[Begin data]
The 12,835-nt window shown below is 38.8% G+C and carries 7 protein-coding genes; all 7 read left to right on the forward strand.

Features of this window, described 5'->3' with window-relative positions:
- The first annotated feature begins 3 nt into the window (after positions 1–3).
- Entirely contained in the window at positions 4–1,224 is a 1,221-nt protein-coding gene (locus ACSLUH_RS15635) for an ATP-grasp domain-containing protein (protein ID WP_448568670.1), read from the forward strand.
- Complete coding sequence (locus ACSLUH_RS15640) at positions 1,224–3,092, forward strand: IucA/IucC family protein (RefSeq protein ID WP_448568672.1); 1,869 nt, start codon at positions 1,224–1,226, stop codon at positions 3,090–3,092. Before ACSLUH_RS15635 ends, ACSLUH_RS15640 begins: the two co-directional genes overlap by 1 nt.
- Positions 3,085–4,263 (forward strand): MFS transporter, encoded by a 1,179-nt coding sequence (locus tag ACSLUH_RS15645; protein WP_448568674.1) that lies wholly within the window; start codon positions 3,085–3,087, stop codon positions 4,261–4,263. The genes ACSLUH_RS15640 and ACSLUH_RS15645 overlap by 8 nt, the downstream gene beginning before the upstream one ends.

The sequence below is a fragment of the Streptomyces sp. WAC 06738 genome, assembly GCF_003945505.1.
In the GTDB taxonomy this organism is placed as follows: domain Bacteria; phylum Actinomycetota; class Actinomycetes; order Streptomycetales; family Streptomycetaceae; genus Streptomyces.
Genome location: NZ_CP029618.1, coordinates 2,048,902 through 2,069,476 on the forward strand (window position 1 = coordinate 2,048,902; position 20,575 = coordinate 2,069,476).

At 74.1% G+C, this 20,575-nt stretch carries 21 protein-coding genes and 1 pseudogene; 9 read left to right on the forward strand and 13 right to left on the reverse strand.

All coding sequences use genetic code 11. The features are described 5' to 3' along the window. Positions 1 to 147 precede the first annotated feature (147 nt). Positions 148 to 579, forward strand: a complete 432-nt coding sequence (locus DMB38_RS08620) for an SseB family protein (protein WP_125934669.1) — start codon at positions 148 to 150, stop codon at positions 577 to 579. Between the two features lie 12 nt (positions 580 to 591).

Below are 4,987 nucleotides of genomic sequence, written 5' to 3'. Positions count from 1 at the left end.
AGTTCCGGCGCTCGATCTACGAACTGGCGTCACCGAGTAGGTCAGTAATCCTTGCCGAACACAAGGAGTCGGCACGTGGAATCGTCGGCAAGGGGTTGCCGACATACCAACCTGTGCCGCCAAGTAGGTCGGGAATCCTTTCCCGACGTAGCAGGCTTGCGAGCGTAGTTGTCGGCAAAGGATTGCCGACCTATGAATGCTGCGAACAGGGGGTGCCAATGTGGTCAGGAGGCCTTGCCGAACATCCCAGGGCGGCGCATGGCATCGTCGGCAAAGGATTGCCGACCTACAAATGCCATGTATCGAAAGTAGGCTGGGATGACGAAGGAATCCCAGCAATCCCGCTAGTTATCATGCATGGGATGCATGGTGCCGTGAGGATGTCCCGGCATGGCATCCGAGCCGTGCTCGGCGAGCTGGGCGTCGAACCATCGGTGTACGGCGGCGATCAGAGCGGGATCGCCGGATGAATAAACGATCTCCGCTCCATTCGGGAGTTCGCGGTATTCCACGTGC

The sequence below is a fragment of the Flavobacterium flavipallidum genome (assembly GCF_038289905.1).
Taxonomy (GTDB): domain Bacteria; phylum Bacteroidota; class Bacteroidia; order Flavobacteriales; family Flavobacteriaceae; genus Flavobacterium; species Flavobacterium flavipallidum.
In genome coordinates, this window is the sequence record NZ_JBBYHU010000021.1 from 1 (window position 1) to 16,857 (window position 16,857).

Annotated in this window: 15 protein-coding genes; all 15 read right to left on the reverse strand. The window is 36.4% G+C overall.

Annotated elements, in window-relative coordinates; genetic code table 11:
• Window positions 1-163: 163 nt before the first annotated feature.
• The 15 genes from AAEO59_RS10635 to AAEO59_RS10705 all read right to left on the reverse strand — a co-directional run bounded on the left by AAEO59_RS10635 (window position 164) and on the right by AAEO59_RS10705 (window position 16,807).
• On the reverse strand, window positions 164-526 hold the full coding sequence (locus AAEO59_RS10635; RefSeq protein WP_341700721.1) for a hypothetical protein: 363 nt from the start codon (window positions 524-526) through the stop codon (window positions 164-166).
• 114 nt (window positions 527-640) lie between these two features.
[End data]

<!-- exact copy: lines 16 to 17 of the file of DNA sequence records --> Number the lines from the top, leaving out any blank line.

In genome coordinates, this window is the sequence record NZ_JBBYHU010000021.1 from 1 (window position 1) to 16,857 (window position 16,857).

Annotated in this window: 15 protein-coding genes; all 15 read right to left on the reverse strand. The window is 36.4% G+C overall.